Tag Archive for: TCEQ investigation

TCEQ Finds Nothing Wrong With Preserve At Woodridge Construction

A TCEQ investigation found nothing wrong with construction practices at the Preserve at Woodridge despite photographic evidence.

On April 23, 2022, I received multiple complaints about silty stormwater in Bens Branch. I confirmed discoloration in the water and followed it upstream. The source appeared to be the Preserve at Woodridge on Woodridge Parkway opposite the new St. Martha church. Photos confirmed that contractors were:

  • Pumping the contents of their silty detention pond into a tributary of Bens Branch.
  • Piling dirt on neighboring property.
  • Not using silt fence along their southern boundary.
  • Not posting permits.

I then filed a complaint with the TCEQ. They investigated on June 21, 2022, almost two months later. And found nothing wrong.

Today, August 3, 2022, I received this letter confirming they found nothing wrong.

Letter from TCEQ. For a high-res PDF, click here.

Caught on Camera

My complaint was based on these photos (among others).

silty stormwater discharge
Stormwater discharge into Bens Branch from Preserve at Woodridge Forest.
preserve at Woodridge
Note pile of sediment in front of hose (bottom center).
silt from Preserve at Woodridge
Silty stormwater had migrated more than two miles down Bens Branch past Tree Lane.

I guess there was nothing wrong. Message received, TCEQ.

Posted by Bob Rehak on 8/3/2022

1800 Days since Hurricane Harvey

Mysterious Black Spots in RV Resort Detention Pond Contained Oil, Grease

Black spots in the detention pond at the Laurel Springs RV resort at 1355 LAUREL SPRINGS LANE near Kingwood contained measurable oil and grease concentrations.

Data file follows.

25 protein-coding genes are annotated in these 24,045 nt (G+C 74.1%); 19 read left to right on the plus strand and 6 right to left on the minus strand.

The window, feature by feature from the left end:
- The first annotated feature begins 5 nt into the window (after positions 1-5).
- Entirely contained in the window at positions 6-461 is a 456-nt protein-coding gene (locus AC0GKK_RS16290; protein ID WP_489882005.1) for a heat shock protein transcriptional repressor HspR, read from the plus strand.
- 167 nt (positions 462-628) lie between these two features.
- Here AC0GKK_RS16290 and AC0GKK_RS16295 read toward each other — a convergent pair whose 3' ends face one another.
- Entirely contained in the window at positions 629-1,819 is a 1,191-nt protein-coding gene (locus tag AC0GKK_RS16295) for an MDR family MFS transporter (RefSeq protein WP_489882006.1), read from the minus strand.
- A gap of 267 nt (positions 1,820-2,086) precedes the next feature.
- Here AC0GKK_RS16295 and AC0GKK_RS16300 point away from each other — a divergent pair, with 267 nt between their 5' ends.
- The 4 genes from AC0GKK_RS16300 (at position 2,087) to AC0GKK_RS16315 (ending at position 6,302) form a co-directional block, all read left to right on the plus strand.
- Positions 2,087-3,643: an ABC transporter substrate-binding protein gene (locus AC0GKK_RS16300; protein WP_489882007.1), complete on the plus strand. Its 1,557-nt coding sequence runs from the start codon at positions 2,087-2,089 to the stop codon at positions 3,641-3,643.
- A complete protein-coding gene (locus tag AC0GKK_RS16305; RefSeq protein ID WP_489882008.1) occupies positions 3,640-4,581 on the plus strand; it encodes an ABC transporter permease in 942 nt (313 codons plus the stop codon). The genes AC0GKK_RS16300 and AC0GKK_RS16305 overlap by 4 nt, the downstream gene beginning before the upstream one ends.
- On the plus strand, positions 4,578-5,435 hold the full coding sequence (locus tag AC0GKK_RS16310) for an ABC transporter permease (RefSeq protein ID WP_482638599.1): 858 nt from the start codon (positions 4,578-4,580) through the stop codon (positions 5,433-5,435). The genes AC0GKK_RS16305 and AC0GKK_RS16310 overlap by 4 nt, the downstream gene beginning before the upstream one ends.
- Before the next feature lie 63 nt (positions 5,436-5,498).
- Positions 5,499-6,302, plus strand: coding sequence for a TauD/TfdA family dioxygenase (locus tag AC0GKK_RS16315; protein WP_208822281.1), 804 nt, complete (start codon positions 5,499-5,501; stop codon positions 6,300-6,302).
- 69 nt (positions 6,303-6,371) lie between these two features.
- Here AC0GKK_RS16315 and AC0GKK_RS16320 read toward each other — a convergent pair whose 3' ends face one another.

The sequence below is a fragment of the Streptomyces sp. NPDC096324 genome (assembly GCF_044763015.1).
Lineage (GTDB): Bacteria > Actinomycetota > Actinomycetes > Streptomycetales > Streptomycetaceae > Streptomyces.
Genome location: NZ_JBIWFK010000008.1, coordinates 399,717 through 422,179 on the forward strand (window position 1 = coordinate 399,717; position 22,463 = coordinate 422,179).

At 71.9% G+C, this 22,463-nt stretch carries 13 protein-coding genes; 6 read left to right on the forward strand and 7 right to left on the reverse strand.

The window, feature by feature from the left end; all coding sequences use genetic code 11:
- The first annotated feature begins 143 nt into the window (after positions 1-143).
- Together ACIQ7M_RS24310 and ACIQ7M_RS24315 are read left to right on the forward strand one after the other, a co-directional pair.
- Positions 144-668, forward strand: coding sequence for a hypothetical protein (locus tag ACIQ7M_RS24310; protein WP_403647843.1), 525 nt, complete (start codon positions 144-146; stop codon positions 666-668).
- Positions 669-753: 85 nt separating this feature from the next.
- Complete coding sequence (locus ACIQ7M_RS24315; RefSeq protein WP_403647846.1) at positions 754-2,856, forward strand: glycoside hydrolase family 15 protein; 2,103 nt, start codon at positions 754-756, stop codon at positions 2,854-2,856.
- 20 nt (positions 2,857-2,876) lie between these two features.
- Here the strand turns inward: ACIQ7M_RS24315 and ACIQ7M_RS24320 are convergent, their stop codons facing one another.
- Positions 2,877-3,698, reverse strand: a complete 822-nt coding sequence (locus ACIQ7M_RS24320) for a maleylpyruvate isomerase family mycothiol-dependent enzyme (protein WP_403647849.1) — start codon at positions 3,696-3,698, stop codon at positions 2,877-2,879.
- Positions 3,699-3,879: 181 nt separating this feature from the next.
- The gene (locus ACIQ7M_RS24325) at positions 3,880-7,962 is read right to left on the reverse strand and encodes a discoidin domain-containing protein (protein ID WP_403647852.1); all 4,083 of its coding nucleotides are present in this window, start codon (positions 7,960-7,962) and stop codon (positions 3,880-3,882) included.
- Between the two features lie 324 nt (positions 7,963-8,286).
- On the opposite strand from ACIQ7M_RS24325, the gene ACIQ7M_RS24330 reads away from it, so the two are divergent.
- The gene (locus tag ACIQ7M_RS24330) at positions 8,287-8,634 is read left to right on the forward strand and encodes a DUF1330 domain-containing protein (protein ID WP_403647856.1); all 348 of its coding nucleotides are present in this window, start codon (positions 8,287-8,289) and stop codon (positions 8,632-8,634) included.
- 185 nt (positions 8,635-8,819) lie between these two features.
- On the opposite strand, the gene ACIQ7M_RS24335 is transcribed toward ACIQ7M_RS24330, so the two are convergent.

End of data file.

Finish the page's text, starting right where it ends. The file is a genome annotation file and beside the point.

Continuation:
TCEQ’s Second Investigation of Site

The Texas Commission on Environmental Quality (TCEQ) received multiple complaints about construction practices at the RV Resort going back to January. The first investigation found sediment discharges stretching approximately 450 feet onto neighboring property.

On March 7, 2022, the TCEQ investigated the site again in response to complaints about shiny black pools on the floor of the same detention pond that discharged the silt into the County’s Edgewater Park.

Mysterious black spots in Laurel Springs RV Resort Detention Pond
Mysterious black spots in Laurel Springs RV Resort Detention Pond. Photo taken on 3/05/22.

The investigator noticed several pools of water with dark colors. Some pools had a sheen on top and had bubbles. He used a stick to estimate the depth of the pools and determined that they were about a foot deep.

One pool appeared to leaking into the pond’s standing water, however, the site was not discharging water into the San Jacinto at the time of the investigation so no permit violations could be charged.

Mysterious black spots in Laurel Springs RV Resort Detention Pond
Another photo on 3/5/22 showed contractors covering up the black spots. The TCEQ investigation took place 3 days later.

Contractors had worked to cover up the black spots for weeks.

TCEQ confirmed the allegation that the black substance was seeping from the ground. However, samples did not have sufficient concentrations to determine their exact origin. The conclusion stated, “Observations on-site did not indicate that the dark substance was petroleum based even though there was a measurable oil and grease concentration.”